ACP Issues Guidance Statement on CRC Screening of Average-risk Adults

November 5, 2019
Grace Halsey
Grace Halsey

The American College of Physicians today issued a guidance statement for routine colorectal cancer screening for average-risk adults.

The American College of Physicians today issued a guidance statement for routine colorectal cancer screening for average-risk adults.

The guidance, which is the result of rigorous review by ACP of current leading screening guidelines with conflicting recommendations, recommends that physicians screen all adults aged 50-75 years with an average risk for the disease and who have no symptoms (Guidance Statement 1). The full statement was published in the Annals of Internal Medicine.

“Not enough people in the United States get screened for colorectal cancer,” stated ACP President Robert M. McLean, MD, MACP in an ACP press release. Echoing the new Guidance Statement 2, McLean said, “Physicians should perform an individualized risk assessment for colorectal cancer in all adults. Doctors and patients should select the screening test based on a discussion of the benefits, harms, costs, availability, frequency, and patient preferences.”

The frequency of screening depends upon the screening approach selected. ACP suggests any one of the 3 following screening strategies:
• Fecal immunochemical test (FIT) or high sensitivity guaiac-based fecal occult blood test (gFOBT) every 2 years
Colonoscopy every 10 years
• Flexible sigmoidoscopy every 10 years plus FIT every 2 years

The guidance targets adults at average risk for CRC and does not apply to anyone with a family or personal history of CRC, with a long-standing history of inflammatory bowel disease, with  genetic syndromes such as familial cancerous polyps, or a personal history of benign polyps, or other risk factors.

Research demonstrates that the median age for a diagnosis of colorectal cancer is 67 years and that persons aged 65 to 75 years derive the greatest benefit from CRC screening. The ACP, in its review, found that screening in adults aged 50 to 75 years also is beneficial. The new Guidance Statement 3 recommends that physicians should stop screening for CRC in average risk adults older than age 75 years or with a life expectance of fewer than 10 years. The 3 ACP Guidance Statements in full are below.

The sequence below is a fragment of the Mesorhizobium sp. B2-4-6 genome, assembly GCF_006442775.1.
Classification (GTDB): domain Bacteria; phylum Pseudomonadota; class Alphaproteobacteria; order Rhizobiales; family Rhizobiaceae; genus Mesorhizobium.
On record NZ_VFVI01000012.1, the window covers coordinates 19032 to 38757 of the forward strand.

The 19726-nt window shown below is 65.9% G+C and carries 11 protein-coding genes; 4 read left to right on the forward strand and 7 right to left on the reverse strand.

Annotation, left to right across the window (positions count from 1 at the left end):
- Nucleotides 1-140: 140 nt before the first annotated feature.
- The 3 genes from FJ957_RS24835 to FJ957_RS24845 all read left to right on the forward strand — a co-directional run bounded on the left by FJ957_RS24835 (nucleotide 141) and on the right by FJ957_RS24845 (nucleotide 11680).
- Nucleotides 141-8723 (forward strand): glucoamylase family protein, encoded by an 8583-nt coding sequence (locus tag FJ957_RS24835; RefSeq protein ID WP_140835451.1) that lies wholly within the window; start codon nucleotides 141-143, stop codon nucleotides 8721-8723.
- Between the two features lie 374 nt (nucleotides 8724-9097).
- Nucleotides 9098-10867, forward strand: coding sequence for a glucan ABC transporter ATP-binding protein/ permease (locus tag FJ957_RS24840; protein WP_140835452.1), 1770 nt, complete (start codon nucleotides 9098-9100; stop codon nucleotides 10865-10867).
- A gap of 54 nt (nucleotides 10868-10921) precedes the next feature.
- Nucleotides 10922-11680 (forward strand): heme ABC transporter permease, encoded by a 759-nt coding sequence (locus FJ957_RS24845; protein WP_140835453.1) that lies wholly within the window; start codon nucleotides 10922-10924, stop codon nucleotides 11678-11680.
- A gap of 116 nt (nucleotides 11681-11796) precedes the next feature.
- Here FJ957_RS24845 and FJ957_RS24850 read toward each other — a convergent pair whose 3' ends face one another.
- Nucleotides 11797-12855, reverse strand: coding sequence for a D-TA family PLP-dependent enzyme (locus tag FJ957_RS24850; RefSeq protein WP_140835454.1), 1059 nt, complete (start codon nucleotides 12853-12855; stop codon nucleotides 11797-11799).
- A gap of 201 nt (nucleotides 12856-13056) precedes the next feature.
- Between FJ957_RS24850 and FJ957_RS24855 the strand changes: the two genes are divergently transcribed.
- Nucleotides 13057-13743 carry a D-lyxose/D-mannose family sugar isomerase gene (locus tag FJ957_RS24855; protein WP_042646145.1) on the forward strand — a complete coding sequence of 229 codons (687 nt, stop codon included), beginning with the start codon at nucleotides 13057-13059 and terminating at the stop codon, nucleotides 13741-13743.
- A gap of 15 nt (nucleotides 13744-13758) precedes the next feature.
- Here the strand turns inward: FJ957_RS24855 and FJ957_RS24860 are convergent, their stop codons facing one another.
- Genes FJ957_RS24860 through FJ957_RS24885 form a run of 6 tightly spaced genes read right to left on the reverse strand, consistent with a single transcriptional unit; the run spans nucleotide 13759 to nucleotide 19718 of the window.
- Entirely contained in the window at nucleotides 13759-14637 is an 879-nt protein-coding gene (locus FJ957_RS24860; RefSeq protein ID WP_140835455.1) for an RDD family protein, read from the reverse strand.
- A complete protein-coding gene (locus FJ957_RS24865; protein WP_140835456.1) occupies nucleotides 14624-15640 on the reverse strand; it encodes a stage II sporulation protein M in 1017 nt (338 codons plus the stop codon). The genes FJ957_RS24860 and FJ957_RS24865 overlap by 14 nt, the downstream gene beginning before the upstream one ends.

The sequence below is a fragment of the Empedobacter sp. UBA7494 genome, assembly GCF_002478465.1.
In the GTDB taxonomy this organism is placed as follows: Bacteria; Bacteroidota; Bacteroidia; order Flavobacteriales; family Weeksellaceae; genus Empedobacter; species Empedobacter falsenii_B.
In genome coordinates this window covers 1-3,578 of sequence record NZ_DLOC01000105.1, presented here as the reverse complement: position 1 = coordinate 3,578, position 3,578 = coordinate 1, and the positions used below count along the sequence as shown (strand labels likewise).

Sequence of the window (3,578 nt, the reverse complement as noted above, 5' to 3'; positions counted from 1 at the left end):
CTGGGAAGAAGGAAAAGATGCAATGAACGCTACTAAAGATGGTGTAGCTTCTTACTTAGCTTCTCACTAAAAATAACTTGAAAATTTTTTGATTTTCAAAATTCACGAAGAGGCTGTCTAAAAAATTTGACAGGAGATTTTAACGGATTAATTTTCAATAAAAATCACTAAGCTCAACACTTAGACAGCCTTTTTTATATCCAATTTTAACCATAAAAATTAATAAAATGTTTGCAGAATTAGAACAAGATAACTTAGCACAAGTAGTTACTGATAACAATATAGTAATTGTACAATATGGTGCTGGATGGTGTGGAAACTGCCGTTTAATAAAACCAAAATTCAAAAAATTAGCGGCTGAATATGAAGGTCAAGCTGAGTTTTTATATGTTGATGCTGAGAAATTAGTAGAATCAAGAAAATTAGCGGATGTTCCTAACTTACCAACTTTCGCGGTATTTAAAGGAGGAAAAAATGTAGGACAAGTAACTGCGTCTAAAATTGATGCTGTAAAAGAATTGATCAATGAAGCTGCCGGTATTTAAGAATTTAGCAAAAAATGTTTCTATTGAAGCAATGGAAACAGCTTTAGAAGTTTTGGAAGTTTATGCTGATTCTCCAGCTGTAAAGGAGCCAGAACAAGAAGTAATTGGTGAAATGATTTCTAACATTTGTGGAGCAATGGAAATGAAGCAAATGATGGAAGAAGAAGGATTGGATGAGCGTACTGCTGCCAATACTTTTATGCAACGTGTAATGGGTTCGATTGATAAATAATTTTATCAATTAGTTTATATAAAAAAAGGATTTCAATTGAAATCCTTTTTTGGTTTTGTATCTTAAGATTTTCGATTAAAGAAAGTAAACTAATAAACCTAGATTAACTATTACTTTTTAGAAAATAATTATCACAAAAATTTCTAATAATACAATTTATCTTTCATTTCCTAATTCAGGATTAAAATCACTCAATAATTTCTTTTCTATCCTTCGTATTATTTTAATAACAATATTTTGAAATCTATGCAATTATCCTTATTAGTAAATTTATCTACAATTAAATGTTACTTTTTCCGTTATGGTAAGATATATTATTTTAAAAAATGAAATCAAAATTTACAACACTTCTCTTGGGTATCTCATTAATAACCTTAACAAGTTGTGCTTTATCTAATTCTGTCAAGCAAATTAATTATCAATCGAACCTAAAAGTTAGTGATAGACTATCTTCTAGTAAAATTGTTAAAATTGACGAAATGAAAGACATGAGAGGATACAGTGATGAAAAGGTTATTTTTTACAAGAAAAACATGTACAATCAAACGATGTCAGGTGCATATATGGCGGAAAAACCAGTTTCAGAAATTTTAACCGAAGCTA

ACP searched the National Guideline Clearinghouse and the Guidelines International Network library for CRC screening guidelines.

Criteria: developed by national-level organizations and published in English between June 1, 2014 and May 28, 2018.

Guidelines found: American College of Radiology, Canadian Task Force on Preventive Health Care, US Preventive Services Task Force.

Three addtional guidelines were included that are commonly used in the US clinical practice but were not identified in either database: American Cancer Society, Scottish Intercollegiate Guidelines Network, US Multi-Society Task Force on Colorectal Cancer.

ACP Talking Point for Patients: What are the benefits of screening?

"Screening for CRC can reduce the development of and deaths from CRC."

Benefits and harms of the recommended screening tests were evaluated based on review of results of randomized controlled trials reported by the clinical guidelines reviewed.

Three methods are associated with a reduction in CRC-related mortality. None of the screening methods has demonstrated a redution in all-cause mortality.

ACP Talking Point for Patients:  What are the harms of screening?

"All screening tests have harms and burdens, although most are infrequent and well tolerated. The harms and burdens vary by person and screening strategy."

The potential harms of CRC screening tests should be inlcuded in discussions with patients when considering the choice to undergo screening and individual preferences. While the potential harms of CRC screening may vary by person and the specific strategy, they include the discomfort and inconvenience of bowel preparation, emotional harm associated with false positive and negative results, radiation exposure, and bleeding and perforation.  

ACP clinical considerations for clinicians.

ACP clinical considerations for clinicians.

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